MISSION — Police are actively searching for a 21-year-old man who fled to Mexico after he led officers on a nearly 14-mile chase Tuesday and collided with a San Juan teen who remains hospitalized with severe head trauma.
Nineteen-year-old Enrique Rodriguez was wrapping up his night shift as a DoorDash driver shortly before 5 a.m. Tuesday when the driver of a truck — who police identified Thursday evening as Samuel Martinez — collided with his 2008 BMW 328i in San Juan.
What happened next is still being pieced together.
Martinez managed to escape on foot, and on Thursday evening, surveillance video caught him crossing into Mexico through the Hidalgo-Reynosa International Bridge.
Mission Police Chief Roberto Dominguez said his office is working with the U.S. Marshals to locate him in Reynosa.
“We lament, you know, what’s happened to this innocent family and the situation they’re going through,” he said. “Unfortunately, these types of incidents sometimes involve innocent people that unfortunately get hurt in these types of situations. And we just hope for a speedy recovery for this young man.”
Enrique’s mother Citlali Rodriguez-Sauceda questioned why police didn’t nab him in the first place.
“Why didn’t they take him in,” she asked Wednesday before Martinez fled the country. “Most people in the Valley, I think, have family on the other side. That’s my biggest fear — that he’s going to flee to Mexico.”
Dominguez appeared to indicate police may have lost sight of Martinez shortly before the crash occurred.
Rodriguez-Sauceda also wondered why six police officers — at one point or another — decided to pursue Martinez through three different jurisdictions over a broken license plate light, and why the two supervisors in charge didn’t call off the pursuit.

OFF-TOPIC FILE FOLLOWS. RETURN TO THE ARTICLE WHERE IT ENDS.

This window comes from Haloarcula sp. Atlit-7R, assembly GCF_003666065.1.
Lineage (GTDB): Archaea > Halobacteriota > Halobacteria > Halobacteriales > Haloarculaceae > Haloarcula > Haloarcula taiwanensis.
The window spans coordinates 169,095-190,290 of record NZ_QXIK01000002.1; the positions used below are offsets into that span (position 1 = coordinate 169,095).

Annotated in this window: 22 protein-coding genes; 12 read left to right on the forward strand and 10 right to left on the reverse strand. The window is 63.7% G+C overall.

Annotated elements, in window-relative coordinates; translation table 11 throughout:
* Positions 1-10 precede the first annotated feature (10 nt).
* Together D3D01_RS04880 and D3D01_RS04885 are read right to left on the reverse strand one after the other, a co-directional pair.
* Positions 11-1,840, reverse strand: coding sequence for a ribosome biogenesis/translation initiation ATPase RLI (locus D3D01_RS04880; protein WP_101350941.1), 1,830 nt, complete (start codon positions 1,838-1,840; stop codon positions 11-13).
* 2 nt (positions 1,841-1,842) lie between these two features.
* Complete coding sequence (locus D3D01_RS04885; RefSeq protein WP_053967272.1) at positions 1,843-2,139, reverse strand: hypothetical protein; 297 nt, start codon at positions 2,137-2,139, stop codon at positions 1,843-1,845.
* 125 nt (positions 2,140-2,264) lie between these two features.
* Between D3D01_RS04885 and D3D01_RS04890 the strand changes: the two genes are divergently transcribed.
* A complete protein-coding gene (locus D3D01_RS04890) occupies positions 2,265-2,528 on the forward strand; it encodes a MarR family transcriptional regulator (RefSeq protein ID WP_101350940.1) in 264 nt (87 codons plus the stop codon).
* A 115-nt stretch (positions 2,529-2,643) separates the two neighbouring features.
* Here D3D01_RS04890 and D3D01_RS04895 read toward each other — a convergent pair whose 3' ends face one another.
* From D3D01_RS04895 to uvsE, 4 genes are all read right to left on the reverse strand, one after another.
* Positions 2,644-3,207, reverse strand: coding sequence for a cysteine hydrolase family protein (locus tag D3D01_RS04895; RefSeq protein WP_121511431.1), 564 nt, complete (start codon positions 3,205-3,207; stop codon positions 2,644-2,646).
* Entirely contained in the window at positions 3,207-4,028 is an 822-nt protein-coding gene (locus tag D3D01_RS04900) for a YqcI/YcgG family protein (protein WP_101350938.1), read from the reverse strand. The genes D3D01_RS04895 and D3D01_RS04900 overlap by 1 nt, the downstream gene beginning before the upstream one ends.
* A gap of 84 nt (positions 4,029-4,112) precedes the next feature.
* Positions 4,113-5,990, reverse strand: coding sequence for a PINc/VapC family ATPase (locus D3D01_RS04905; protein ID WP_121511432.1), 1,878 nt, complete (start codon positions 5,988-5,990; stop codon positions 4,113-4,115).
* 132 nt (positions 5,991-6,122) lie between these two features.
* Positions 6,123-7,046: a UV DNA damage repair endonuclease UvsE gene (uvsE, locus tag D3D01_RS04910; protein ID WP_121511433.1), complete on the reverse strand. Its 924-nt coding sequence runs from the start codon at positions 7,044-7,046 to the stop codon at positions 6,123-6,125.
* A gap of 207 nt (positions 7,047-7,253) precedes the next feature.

“I just don’t get it,” she said standing outside McAllen Medical Center. “I don’t know what kind of s—– protocols they have.”
Dominguez said Thursday the chase is being reviewed by the department’s Office of Professional Responsibility.
“In a lot of these pursuits, the officer is given the ability to pursue an individual on a traffic violation — obviously with guidance from the supervisor,” he said. “The supervisor has the ability to call off the pursuit at any time, and at the same time, the officer can himself or herself stop the pursuit by calling dispatch and just advising that they’re discontinuing the pursuit.
“Obviously we don’t discipline our officers for discontinuing any type of pursuit.”
Two supervisors were working on patrol at the time of the collision.
“I have ordered an administrative review of the pursuit like we do in all pursuits, and then if I have to, I will order an internal investigation into the incident,” Dominguez said. “We’re gathering all the evidence on the case from the reports written by the officer to the body cam video, the video from the cars, the radio transmissions.”